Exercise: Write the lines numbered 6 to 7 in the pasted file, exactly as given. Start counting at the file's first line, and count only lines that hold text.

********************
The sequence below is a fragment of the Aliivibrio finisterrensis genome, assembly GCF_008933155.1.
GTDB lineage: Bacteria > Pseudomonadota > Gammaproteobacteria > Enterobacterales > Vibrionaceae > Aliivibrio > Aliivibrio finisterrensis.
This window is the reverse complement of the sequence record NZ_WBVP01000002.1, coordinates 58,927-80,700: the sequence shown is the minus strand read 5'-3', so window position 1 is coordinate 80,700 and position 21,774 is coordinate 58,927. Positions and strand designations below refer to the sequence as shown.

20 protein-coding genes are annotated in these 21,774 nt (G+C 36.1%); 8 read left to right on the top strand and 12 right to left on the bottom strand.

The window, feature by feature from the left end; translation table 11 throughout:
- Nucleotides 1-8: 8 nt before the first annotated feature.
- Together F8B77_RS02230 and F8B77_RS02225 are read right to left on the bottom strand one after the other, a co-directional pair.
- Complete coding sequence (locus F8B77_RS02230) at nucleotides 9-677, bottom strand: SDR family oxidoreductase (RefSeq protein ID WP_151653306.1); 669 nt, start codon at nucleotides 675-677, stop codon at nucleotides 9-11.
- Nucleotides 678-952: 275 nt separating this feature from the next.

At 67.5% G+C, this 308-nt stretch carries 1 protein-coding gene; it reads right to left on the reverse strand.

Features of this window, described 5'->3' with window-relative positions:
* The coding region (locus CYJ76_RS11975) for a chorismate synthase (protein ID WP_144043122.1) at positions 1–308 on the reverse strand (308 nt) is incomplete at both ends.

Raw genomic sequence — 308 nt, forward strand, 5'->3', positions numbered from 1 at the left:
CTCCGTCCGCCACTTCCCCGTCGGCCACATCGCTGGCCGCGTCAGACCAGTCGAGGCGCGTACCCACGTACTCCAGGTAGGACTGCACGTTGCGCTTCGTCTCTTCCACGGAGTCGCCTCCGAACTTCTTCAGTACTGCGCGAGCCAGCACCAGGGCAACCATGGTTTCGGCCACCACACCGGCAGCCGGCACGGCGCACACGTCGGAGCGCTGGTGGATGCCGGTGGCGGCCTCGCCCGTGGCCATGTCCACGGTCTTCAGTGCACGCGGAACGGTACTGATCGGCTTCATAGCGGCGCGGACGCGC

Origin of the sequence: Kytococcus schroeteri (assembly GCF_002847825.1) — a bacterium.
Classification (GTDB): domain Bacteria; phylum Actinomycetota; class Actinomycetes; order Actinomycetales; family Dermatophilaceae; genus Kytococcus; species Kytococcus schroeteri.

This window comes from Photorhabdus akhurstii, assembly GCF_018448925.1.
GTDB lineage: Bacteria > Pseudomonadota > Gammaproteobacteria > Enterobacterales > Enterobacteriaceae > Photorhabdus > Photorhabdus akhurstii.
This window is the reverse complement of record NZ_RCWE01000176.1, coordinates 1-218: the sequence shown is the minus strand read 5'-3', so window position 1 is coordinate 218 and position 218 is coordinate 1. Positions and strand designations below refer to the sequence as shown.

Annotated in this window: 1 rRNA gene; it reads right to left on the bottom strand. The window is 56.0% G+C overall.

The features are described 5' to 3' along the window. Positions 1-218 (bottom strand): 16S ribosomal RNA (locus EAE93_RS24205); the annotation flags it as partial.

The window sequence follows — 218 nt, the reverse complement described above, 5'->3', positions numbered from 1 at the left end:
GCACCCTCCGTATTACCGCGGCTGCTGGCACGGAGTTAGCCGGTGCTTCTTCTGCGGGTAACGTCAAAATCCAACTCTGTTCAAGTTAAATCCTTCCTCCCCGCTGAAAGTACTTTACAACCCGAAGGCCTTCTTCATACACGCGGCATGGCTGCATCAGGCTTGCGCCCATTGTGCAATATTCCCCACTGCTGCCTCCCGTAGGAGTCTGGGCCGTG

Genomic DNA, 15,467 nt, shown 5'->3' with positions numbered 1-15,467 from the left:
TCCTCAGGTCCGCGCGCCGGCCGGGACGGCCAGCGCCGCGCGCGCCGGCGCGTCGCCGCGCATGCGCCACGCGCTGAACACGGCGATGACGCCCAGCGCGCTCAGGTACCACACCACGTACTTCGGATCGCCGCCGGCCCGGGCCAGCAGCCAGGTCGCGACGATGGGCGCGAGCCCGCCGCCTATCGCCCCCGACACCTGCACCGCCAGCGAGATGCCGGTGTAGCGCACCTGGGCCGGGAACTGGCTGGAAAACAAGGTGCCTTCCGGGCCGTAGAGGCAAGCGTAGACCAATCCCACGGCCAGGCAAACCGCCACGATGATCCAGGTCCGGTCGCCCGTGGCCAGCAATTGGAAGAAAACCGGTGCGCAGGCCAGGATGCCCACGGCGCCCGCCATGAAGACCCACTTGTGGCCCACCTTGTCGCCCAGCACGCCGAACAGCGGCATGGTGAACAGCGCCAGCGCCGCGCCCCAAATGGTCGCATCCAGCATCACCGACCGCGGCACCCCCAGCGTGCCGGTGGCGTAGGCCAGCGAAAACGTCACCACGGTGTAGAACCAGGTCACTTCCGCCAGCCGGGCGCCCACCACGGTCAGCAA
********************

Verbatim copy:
- Nucleotides 1-8: 8 nt before the first annotated feature.
- Together F8B77_RS02230 and F8B77_RS02225 are read right to left on the bottom strand one after the other, a co-directional pair.